Fraser Valley – In the last 24 hours there has been in increase in ER presentations of overdoses in Surrey. Reports to Fraser Health suggest that these overdoses have been connected to cocaine contaminated with an opioid like fentanyl.

FVN has learned that the same drugs may have already made it out to other parts of the Valley including Chilliwack and Abbotsford. FVN learning that one fatal overdose has already occurred in Chilliwack.

The BC Coroner is expected to release September Overdose numbers within the week.

Drug Overdose Emergency Resources and Information

 Drug overdose emergency information and resources are available online and will be updated regularly. For more information about the emergency and Fraser Health’s response, please visit the opioid overdose emergency page of our website or contact us at  

Key messages for people who use substances:

  • Use less than you normally would
  • Do a tester; try a little before your regular amount
  • Try not to use alone, and if you do, have someone check on you 
  • Stagger use with friends so someone can respond if needed
  • Know the signs of overdose (early signs may include unusual snoring, or taking less than 1 breath every 5 seconds)
  • Call 9-1-1 quickly when you notice something isn’t right (the Good Samaritan Drug Overdose Act provides immunity from simple possession charges for those who call 911 in the case of an overdose)
  • Provide breaths (every 5 seconds until the person regains consciousness or help arrives)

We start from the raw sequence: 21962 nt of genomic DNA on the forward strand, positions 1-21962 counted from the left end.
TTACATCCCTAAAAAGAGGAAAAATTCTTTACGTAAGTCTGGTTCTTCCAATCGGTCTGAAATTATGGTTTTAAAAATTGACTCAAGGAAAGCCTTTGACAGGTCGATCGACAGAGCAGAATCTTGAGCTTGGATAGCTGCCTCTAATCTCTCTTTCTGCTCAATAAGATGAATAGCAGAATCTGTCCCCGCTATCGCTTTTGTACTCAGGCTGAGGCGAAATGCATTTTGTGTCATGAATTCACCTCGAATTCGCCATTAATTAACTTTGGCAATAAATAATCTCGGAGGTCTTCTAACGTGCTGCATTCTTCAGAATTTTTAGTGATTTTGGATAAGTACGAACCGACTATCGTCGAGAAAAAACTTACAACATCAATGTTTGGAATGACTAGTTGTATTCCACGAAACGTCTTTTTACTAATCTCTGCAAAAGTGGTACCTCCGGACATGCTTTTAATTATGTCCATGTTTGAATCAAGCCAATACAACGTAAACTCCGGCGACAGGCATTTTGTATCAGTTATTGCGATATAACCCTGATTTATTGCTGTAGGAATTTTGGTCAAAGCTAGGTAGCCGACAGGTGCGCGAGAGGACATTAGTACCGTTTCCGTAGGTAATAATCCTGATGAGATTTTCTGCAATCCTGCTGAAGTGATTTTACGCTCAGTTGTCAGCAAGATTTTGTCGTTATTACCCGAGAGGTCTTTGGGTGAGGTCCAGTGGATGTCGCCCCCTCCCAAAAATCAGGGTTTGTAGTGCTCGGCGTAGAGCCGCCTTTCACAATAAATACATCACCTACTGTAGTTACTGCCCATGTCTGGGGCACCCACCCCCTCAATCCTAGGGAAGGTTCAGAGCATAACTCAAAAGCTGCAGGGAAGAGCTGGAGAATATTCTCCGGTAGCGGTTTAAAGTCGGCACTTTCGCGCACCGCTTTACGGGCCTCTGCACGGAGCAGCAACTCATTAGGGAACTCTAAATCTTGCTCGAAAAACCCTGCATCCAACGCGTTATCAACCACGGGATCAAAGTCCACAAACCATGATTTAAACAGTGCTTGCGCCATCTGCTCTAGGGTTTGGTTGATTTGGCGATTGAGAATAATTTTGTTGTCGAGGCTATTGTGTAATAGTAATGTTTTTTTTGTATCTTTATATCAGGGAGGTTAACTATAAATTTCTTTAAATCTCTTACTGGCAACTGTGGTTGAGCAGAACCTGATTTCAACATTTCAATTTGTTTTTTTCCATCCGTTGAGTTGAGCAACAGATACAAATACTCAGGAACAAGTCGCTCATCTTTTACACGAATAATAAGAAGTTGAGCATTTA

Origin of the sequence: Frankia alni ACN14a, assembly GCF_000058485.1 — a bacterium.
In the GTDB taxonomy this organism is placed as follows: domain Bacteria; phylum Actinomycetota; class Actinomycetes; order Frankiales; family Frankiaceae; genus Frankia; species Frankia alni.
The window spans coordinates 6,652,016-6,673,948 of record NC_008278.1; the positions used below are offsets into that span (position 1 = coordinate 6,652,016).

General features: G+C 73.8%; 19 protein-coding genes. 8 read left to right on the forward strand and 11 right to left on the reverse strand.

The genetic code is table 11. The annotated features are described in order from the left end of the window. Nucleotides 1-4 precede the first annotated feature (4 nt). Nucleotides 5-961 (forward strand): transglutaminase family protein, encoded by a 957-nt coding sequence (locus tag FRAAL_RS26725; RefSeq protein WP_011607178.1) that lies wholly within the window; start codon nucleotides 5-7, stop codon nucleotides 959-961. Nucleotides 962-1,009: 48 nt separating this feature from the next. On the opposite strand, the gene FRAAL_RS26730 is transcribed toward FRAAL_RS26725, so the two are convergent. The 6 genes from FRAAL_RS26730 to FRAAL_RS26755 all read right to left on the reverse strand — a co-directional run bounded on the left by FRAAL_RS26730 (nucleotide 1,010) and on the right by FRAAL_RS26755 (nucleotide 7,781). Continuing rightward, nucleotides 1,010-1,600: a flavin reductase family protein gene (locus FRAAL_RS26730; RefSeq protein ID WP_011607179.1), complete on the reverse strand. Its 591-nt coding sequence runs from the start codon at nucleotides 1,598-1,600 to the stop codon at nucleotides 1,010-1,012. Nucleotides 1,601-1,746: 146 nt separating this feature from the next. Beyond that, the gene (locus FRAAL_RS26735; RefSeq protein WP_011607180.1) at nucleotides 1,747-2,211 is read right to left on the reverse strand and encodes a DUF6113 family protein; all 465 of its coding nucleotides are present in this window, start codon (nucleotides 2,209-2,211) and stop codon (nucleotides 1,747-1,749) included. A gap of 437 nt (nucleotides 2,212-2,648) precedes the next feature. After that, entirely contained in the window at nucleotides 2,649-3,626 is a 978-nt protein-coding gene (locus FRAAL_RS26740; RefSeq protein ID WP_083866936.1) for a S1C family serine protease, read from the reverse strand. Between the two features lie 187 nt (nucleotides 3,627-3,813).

• Get naloxone from these locations:             

Key messages for organizations:

  • Discuss overdose prevention strategies with individuals
  • Review the organization’s overdose response plan and check first aid supplies including CPR masks
  • Frequently check areas where overdoses might occur, including washrooms, stairwells and quiet spaces
  • Ensure staff know how to respond to an overdose, including calling 9-1-1, providing breaths and administering naloxone
  • Ensure the organization’s address is displayed publicly (so it can be provided to the 9-1-1 operator)
  • Consider posting a sign informing clients that naloxone is available, and inviting them to contact staff in the event of an overdose 
  • For more information and videos:
Please let us know through if you receive any information about what people might be taking (colour, smell, consistency, packaging).  We will continue to keep you updated as we learn more.

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